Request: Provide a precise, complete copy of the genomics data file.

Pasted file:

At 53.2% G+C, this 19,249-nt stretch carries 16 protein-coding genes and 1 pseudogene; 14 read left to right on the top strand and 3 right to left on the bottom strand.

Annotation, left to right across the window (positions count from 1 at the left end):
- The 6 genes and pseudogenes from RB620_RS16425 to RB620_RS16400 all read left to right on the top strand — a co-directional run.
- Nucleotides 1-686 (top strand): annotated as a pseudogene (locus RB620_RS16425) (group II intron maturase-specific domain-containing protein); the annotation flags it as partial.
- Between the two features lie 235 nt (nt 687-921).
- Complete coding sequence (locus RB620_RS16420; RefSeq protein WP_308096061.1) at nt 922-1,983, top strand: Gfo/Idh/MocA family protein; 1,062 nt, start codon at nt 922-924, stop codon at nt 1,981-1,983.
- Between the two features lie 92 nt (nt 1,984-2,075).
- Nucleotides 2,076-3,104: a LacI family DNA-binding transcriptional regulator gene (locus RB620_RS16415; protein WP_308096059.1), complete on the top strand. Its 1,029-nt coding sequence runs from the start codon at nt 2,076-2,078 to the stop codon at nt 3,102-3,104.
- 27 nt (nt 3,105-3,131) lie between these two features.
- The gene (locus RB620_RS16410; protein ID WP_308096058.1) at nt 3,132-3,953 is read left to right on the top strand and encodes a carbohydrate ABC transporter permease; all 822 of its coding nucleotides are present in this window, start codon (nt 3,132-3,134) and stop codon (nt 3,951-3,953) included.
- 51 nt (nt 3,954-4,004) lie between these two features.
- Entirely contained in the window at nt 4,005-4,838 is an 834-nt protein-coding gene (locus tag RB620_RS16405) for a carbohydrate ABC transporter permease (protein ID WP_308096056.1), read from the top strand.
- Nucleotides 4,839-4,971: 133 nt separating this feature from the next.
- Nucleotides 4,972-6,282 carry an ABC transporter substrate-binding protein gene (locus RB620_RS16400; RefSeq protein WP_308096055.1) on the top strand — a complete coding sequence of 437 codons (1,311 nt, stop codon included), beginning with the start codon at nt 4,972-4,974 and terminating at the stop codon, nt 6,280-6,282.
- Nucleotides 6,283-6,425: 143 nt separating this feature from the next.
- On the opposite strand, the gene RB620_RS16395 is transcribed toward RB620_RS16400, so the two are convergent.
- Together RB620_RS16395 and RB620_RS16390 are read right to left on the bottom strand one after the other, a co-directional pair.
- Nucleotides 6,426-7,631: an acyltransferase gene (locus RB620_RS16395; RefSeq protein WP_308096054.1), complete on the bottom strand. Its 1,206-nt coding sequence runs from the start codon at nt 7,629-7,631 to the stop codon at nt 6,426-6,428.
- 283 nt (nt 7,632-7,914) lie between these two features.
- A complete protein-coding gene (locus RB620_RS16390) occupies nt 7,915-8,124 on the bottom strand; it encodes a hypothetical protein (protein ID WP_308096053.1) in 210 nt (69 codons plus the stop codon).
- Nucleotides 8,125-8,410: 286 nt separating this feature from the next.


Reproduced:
At 53.2% G+C, this 19,249-nt stretch carries 16 protein-coding genes and 1 pseudogene; 14 read left to right on the top strand and 3 right to left on the bottom strand.

Annotation, left to right across the window (positions count from 1 at the left end):
- The 6 genes and pseudogenes from RB620_RS16425 to RB620_RS16400 all read left to right on the top strand — a co-directional run.
- Nucleotides 1-686 (top strand): annotated as a pseudogene (locus RB620_RS16425) (group II intron maturase-specific domain-containing protein); the annotation flags it as partial.
- Between the two features lie 235 nt (nt 687-921).
- Complete coding sequence (locus RB620_RS16420; RefSeq protein WP_308096061.1) at nt 922-1,983, top strand: Gfo/Idh/MocA family protein; 1,062 nt, start codon at nt 922-924, stop codon at nt 1,981-1,983.
- Between the two features lie 92 nt (nt 1,984-2,075).
- Nucleotides 2,076-3,104: a LacI family DNA-binding transcriptional regulator gene (locus RB620_RS16415; protein WP_308096059.1), complete on the top strand. Its 1,029-nt coding sequence runs from the start codon at nt 2,076-2,078 to the stop codon at nt 3,102-3,104.
- 27 nt (nt 3,105-3,131) lie between these two features.
- The gene (locus RB620_RS16410; protein ID WP_308096058.1) at nt 3,132-3,953 is read left to right on the top strand and encodes a carbohydrate ABC transporter permease; all 822 of its coding nucleotides are present in this window, start codon (nt 3,132-3,134) and stop codon (nt 3,951-3,953) included.
- 51 nt (nt 3,954-4,004) lie between these two features.
- Entirely contained in the window at nt 4,005-4,838 is an 834-nt protein-coding gene (locus tag RB620_RS16405) for a carbohydrate ABC transporter permease (protein ID WP_308096056.1), read from the top strand.
- Nucleotides 4,839-4,971: 133 nt separating this feature from the next.
- Nucleotides 4,972-6,282 carry an ABC transporter substrate-binding protein gene (locus RB620_RS16400; RefSeq protein WP_308096055.1) on the top strand — a complete coding sequence of 437 codons (1,311 nt, stop codon included), beginning with the start codon at nt 4,972-4,974 and terminating at the stop codon, nt 6,280-6,282.
- Nucleotides 6,283-6,425: 143 nt separating this feature from the next.
- On the opposite strand, the gene RB620_RS16395 is transcribed toward RB620_RS16400, so the two are convergent.
- Together RB620_RS16395 and RB620_RS16390 are read right to left on the bottom strand one after the other, a co-directional pair.
- Nucleotides 6,426-7,631: an acyltransferase gene (locus RB620_RS16395; RefSeq protein WP_308096054.1), complete on the bottom strand. Its 1,206-nt coding sequence runs from the start codon at nt 7,629-7,631 to the stop codon at nt 6,426-6,428.
- 283 nt (nt 7,632-7,914) lie between these two features.
- A complete protein-coding gene (locus RB620_RS16390) occupies nt 7,915-8,124 on the bottom strand; it encodes a hypothetical protein (protein ID WP_308096053.1) in 210 nt (69 codons plus the stop codon).
- Nucleotides 8,125-8,410: 286 nt separating this feature from the next.